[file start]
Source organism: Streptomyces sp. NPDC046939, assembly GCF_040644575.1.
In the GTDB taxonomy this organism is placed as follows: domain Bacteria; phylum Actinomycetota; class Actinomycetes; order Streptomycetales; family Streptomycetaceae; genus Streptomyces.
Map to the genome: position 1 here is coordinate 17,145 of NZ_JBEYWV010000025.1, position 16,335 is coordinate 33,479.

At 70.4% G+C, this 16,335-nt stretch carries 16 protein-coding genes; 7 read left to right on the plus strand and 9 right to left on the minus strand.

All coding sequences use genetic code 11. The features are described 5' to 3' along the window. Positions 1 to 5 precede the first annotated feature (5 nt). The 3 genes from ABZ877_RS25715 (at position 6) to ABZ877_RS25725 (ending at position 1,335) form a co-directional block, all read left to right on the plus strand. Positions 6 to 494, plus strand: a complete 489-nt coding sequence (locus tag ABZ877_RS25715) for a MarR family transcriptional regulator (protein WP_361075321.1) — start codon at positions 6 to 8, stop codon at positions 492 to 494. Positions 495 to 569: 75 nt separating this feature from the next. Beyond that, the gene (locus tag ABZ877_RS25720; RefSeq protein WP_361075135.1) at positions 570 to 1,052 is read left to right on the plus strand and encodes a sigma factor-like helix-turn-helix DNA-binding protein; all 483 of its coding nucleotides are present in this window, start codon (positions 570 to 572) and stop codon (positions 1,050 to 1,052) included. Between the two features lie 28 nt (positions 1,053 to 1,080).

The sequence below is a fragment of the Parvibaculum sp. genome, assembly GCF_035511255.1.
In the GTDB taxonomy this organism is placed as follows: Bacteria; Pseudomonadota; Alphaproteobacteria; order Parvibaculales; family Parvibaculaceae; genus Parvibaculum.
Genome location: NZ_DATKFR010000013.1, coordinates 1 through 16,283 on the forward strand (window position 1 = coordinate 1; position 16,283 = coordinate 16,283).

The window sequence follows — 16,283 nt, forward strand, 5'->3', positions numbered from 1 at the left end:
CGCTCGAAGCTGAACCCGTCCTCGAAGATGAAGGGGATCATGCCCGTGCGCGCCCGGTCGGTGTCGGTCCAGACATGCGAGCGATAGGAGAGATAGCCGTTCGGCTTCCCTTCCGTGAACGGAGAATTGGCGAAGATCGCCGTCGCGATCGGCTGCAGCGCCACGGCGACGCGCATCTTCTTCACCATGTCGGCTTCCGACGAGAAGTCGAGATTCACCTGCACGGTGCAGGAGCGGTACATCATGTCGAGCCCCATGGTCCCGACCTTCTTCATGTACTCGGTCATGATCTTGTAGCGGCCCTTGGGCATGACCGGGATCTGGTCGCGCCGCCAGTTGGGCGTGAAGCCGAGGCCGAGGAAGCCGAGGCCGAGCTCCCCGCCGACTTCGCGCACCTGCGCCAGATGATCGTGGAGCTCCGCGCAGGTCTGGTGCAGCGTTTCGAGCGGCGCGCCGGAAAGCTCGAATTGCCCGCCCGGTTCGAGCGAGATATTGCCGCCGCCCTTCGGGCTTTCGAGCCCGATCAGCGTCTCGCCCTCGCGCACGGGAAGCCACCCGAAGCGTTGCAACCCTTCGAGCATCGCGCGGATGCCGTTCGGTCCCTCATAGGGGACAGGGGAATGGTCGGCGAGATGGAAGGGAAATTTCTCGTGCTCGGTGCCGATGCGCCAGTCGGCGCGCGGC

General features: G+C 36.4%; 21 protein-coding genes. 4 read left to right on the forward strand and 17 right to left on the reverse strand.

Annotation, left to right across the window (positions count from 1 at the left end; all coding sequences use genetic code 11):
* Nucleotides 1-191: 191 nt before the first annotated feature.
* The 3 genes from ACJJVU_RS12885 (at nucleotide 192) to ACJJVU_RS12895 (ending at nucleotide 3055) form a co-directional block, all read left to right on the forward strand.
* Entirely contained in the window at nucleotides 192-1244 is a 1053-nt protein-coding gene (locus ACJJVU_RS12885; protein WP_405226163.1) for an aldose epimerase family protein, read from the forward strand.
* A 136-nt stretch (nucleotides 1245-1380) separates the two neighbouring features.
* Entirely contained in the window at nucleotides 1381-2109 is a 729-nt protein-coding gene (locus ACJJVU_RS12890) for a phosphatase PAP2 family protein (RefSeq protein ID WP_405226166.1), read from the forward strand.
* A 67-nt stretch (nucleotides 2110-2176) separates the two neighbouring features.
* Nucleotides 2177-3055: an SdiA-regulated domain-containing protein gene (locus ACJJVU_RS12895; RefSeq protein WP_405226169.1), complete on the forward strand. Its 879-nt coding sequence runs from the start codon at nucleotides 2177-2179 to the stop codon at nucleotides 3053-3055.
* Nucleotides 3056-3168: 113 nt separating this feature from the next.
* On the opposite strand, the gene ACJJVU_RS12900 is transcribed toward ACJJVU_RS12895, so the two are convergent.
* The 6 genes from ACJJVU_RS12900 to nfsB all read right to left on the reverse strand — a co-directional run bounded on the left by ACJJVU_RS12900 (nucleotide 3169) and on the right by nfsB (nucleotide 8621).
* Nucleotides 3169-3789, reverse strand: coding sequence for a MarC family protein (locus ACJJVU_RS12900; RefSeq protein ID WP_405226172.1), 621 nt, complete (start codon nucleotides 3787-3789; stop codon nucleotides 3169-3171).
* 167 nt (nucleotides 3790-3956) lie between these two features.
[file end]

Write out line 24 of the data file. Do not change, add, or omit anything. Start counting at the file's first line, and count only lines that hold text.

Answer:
* 167 nt (nucleotides 3790-3956) lie between these two features.